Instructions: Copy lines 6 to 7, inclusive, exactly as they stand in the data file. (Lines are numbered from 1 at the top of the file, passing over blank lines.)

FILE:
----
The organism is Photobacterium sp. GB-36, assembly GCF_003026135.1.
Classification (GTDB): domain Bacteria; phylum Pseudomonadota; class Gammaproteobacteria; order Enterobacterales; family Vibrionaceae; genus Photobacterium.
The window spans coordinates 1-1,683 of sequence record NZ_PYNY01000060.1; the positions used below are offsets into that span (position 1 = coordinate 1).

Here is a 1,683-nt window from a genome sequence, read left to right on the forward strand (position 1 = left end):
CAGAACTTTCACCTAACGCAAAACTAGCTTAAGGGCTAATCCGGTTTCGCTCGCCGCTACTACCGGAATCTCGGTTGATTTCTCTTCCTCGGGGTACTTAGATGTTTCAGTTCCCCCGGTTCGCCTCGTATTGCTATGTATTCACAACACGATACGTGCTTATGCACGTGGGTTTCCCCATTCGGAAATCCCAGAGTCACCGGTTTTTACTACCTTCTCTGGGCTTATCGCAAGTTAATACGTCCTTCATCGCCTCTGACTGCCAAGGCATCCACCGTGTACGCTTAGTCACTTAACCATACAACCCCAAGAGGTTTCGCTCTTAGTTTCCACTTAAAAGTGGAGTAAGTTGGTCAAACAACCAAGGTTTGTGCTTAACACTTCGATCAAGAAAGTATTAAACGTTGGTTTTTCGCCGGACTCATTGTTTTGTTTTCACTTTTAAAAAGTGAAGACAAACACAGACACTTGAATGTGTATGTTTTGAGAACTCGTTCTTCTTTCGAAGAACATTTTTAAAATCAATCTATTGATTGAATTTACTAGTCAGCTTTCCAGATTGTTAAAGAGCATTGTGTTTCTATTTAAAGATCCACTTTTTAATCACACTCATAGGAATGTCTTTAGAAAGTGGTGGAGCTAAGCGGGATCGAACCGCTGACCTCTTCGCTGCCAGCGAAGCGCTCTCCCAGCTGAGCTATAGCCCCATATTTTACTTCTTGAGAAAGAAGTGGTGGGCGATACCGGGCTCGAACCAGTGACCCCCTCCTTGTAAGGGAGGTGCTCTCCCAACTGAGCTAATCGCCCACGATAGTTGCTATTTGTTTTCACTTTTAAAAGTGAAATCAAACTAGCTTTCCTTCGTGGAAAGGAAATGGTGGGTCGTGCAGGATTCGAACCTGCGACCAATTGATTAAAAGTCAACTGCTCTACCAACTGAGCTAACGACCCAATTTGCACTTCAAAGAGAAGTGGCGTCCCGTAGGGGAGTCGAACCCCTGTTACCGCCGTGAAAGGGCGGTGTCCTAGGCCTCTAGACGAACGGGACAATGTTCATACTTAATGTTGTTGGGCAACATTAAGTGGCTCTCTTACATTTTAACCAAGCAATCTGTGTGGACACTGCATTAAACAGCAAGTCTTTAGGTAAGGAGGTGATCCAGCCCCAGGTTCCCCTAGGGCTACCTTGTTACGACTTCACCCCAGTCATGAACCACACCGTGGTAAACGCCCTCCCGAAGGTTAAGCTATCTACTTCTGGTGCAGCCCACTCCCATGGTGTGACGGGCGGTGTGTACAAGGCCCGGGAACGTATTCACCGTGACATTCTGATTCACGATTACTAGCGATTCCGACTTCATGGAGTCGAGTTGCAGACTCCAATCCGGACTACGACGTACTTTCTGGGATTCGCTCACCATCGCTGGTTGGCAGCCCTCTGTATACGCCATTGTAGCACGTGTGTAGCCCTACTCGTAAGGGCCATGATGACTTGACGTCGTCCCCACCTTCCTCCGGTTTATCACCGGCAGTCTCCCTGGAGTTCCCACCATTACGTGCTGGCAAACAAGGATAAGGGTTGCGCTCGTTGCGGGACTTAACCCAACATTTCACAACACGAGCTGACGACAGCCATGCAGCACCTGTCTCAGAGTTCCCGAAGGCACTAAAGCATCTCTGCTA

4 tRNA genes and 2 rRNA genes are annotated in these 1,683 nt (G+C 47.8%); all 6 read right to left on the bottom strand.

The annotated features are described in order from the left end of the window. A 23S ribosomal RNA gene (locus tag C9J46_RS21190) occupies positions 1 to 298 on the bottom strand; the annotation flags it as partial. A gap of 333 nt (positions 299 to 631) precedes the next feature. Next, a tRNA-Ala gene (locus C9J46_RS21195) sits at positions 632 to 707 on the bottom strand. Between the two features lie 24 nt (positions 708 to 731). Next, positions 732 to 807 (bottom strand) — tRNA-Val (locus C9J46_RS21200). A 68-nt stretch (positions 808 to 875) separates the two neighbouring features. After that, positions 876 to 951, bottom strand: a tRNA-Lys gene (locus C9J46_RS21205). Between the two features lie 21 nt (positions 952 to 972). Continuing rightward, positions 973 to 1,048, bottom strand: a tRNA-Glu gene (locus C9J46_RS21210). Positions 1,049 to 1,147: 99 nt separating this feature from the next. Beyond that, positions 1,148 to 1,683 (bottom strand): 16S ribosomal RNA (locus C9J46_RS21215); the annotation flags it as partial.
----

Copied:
4 tRNA genes and 2 rRNA genes are annotated in these 1,683 nt (G+C 47.8%); all 6 read right to left on the bottom strand.

The annotated features are described in order from the left end of the window. A 23S ribosomal RNA gene (locus tag C9J46_RS21190) occupies positions 1 to 298 on the bottom strand; the annotation flags it as partial. A gap of 333 nt (positions 299 to 631) precedes the next feature. Next, a tRNA-Ala gene (locus C9J46_RS21195) sits at positions 632 to 707 on the bottom strand. Between the two features lie 24 nt (positions 708 to 731). Next, positions 732 to 807 (bottom strand) — tRNA-Val (locus C9J46_RS21200). A 68-nt stretch (positions 808 to 875) separates the two neighbouring features. After that, positions 876 to 951, bottom strand: a tRNA-Lys gene (locus C9J46_RS21205). Between the two features lie 21 nt (positions 952 to 972). Continuing rightward, positions 973 to 1,048, bottom strand: a tRNA-Glu gene (locus C9J46_RS21210). Positions 1,049 to 1,147: 99 nt separating this feature from the next. Beyond that, positions 1,148 to 1,683 (bottom strand): 16S ribosomal RNA (locus C9J46_RS21215); the annotation flags it as partial.